94 consecutive patients undergoing dipyridamole MPS enrolled to study between 2008 October and 2009 December. All patients were informed detailly and signed written informed consent.  A detailed medical history and information about having CM exposure within 10 days and receiving medication including angiotensine converting enzyme inbitor, angiotensine receptor bloker, NSAID, NAC, and  teofilin were obtained and physical examination was performed in all patients. Exclusion criterions were patients with end stage renal disease and/or hemodialysis, abnormalities of thyroid function, steroid therapy, active infection, infection due to the human immune deficiency virus, systemic sepsis, systemic vascular or autoimmun disease and malignancy. 0.56 mg/kg/ dipyridamole was administered intravenously to all patients. Two blood samples were taken from the antecubital vein directly for determination of serum blood urea nitrogen (BUN), SCr, serum Cys-C levels and other biochemical parameters before, and at 4 and 48 hours after dipyridamole administration. One sample for biochemical parameters and SCr was immediately evaluated. The other blood sample for Cys-C was allowed to clot for 30 minutes before centrifugation and after centrifugation (3500 rpm for 15 min) were stored frozen at -70°C. Prior to assay, the frozen samples were brought to room temperature and mixed gently. Cys-C kit was measured by using particle-enhanced nephelometric immunoassay (Siemens Dade Behring, Marburg, Germany) with Dade Behring nephlometry analyzer BN II. Serum Cys-C level was accepted as normal with ranges of 0.53-0.95 mg/l.

GFR was calculated by using modification of diet in renal disease (MDRD) study equation and the chronic kidney disease-epidemiology collaboration (CKD-EPI) Cys-C equation modality [14,15]. Study population was divided into two groups separately regarding GFR obtained from the aferomentioned calculation modalities, as patients with GFR> 60 mL/dk/1.73m² (Group A) and GFR ≤ 60 ml/dk/1.73m² (Group B).  Dipyridamole induced nephropathy defined as 25% increase in SCr or Cys-C level or an absolute increase of ≥0.3 mg/dL in SCr from the baseline 48th hours after intravascular injection of dipyridamole. The incidence of nephropathy was compared between the two groups. The study was approved by the local ethics comittee. 

Statistical analysis

Statistical analysis were performed using SPSS (Statistical Package for Social Sciences) for Windows version 15.0 (Chicago, Illinois, USA). Numerical variables were expressed as mean ± SD and numbers and percentages were used for categorical variables. Comparison of rates for independent groups was tested by chi-square analysis. In situations where the requirements were not to be met, Monte Carlo simulation was applied. We also performed receiver-operating characteristic (ROC) curves to identify spesific threshold concentrations of SCr, Cys-C and GFR levels for maximized predictive value for the occurrence of nephropathy. Values of p<0.05 were considered significant in all analyses.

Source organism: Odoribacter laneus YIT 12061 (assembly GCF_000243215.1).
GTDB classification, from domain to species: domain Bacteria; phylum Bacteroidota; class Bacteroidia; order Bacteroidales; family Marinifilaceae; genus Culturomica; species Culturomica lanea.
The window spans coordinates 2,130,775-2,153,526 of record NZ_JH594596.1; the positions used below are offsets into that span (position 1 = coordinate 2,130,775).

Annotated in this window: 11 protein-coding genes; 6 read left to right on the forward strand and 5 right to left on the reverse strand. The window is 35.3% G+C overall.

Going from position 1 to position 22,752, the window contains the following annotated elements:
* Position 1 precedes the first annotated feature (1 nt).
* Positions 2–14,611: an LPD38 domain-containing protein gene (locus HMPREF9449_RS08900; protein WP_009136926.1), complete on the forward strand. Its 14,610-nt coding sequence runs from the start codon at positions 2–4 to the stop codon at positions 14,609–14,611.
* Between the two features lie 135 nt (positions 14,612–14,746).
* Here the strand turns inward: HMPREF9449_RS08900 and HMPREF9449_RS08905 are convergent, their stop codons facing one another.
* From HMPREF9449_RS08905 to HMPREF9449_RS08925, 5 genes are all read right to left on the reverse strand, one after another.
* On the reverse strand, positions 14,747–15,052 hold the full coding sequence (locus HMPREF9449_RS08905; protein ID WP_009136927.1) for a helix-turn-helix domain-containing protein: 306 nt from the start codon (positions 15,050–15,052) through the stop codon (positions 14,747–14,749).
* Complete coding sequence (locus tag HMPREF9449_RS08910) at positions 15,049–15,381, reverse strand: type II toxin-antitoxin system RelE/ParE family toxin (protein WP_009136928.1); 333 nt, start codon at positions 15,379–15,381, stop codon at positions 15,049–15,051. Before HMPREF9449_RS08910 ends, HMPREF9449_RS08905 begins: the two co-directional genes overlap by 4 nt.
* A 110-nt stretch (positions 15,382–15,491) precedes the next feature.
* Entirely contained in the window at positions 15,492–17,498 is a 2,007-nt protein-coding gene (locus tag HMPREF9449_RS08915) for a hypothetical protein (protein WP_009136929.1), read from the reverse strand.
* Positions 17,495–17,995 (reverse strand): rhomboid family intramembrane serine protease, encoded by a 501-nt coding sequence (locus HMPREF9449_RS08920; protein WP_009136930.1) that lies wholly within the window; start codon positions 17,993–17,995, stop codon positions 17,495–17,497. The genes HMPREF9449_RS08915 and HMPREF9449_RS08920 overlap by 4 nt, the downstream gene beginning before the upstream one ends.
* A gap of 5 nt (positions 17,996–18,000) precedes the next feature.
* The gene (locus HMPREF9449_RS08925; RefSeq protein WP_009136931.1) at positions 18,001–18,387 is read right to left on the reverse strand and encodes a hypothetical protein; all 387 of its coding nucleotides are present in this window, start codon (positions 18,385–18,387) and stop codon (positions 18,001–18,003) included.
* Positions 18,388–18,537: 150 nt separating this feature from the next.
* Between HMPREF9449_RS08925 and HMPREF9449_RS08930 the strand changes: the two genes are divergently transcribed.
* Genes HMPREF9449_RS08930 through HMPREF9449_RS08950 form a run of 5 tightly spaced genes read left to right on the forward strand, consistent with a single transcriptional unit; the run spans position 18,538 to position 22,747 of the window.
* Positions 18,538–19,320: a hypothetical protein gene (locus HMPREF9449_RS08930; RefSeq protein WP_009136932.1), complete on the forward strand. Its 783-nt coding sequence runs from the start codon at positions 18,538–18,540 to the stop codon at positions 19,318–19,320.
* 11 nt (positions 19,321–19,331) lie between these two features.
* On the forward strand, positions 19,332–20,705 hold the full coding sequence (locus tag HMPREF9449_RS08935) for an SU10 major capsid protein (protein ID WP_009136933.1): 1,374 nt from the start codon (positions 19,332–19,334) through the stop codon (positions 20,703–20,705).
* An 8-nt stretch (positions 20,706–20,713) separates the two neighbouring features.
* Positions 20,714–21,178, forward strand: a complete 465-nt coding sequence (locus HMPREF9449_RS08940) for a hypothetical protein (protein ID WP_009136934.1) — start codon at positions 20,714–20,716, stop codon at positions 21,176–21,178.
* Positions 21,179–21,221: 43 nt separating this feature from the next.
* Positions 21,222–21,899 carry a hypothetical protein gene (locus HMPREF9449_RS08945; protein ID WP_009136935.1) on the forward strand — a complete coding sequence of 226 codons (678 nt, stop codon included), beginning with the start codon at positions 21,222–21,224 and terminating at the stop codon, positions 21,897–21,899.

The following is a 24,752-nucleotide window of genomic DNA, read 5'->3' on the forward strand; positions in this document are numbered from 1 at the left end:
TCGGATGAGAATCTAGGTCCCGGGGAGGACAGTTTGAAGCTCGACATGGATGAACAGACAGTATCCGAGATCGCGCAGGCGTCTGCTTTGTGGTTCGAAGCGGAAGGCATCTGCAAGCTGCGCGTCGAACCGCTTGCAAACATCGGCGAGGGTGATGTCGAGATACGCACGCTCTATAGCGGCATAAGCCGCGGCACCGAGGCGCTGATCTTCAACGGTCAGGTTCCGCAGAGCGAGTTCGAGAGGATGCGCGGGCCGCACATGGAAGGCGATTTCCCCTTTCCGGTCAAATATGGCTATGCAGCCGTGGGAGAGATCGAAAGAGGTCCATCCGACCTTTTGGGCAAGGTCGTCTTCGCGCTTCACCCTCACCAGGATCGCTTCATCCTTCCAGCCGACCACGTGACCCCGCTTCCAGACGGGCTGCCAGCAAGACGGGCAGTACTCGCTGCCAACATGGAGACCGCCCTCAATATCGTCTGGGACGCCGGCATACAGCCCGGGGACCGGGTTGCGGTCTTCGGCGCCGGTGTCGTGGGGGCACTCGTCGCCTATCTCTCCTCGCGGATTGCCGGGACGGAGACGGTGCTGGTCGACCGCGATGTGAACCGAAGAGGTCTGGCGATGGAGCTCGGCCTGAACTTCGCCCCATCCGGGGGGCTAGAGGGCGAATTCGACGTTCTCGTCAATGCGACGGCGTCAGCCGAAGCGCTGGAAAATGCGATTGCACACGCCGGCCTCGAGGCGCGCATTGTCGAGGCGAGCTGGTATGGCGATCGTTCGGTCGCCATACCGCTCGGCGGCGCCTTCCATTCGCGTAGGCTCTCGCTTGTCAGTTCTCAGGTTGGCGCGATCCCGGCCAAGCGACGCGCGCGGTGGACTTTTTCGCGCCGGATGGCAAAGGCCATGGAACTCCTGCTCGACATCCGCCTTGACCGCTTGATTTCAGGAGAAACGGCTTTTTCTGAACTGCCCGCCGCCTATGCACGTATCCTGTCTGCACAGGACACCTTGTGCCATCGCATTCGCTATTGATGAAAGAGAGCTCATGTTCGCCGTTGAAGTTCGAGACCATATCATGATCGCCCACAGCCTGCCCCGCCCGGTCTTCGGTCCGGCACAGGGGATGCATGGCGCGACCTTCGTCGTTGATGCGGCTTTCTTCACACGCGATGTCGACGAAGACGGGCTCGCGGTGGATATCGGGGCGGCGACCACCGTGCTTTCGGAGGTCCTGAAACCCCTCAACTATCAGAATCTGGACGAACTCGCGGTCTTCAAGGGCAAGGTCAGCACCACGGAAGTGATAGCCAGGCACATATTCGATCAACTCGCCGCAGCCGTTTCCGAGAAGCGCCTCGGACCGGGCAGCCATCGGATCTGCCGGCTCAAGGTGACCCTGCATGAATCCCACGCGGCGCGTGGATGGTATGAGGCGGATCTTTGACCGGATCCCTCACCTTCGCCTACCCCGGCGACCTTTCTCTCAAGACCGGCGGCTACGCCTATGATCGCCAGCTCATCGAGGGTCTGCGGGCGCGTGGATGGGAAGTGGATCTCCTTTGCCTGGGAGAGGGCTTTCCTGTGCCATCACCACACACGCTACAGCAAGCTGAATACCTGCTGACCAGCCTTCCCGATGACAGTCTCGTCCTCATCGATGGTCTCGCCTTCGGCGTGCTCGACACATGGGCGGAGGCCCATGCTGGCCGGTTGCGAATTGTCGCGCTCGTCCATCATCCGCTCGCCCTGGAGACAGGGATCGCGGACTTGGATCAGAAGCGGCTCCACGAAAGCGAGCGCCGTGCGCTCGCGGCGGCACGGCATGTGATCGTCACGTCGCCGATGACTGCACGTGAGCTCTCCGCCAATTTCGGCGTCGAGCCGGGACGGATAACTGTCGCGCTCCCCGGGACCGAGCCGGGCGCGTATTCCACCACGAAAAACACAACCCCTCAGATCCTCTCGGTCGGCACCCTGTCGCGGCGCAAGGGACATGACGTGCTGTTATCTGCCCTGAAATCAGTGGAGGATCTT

Result

The mean age of the total study patients was 68.7±9.6 (range from 35-87) years with 64 females and 30 males. Baseline (0 hour) mean SCr and Cys C levels of study population were 1,01  ± 0,29 mg/dl (ranged from 0.60-2.10), and 1.20 ± 0.45 mg/l (ranged from (0.66-2.93), respectively. Baseline GFR levels measured by aferomentioned calculation modalities were 64,7 ± 16,8 mL/dk/1.73m² (MDRD-GFR),  and 65,9 ± 21,4 mL/dk/1.73m² (CKD-EPI Cys EQ-GFR). When we divided the study population according to calculation modalities, 61 (MDRD-GFR) and 52 (CKD-EPI Cys EQ-GFR) patients have GFR ≥ 60 mL/dk/1.73m² (Group A). And the remains have  < 60 ml/dk/1.73m² (Group B). Table 1 represents the demographic and clinical data of two groups designated by both calculation modalities. We found that the patients in Group B in both calculation modalities were significantly elder and more hypertensive than group A. The other demographic and clinical parameters did not show any significant difference between the groups. Table 2 represents the baseline levels and the changes in the renal function parameters at 4th and 48th hours after dipyridamole administration in both groups designated by calculation modalities. SCr levels did not exhibit any difference between the groups at 4th and 48th hours in both calculation modalities. Besides that, only 4th hours Cys C level showed significantly increasing in patients with MDRD-GFR < 60 mL/dk/1.73m² whereas 48th hours Cys C levels did not (p= 0.03, p= 0.24, respectively). Contrast to this finding we did not obtain any change in Cys C levels between the groups in the CKD-EPI Cys EQ calculation modality. We also demontrated that, parallel to the increase in serum Cys C levels, mean 4th hours GFR levels measured by CKD-EPI Cys EQ significantly reduced whereas 4th and 48th hours MDRD-GFR levels and 48th hours CKD-EPI Cys EQ-GFR did not in patients with MDRD-GFR < 60 mL/dk/1.73m² (p=0.01, p=1.0, p=1.0, p=0.29,respectively). Besides that, when we used CKD-EPI Cys EQ modality at baseline in order to divide to study population, we did not observed any significant reductions in GFR levels measued by all calculation modalities in all groups. We also analyzed to detect the development risk of acute renal dysfunction between the gorups regarding increasing SCr and or Cys C levels at 4th and or 48th hours according to all calculation modalities, we did not observed significant difference between the groups (Table 3). Additionally, when we also performed ROC curve analysis, we did not obtain spesific threshold values of SCr, Cys C and baseline GFR levels according to all aferomentined calculation modalities for maximized predictive value for the development of nephropathy (Figure 1).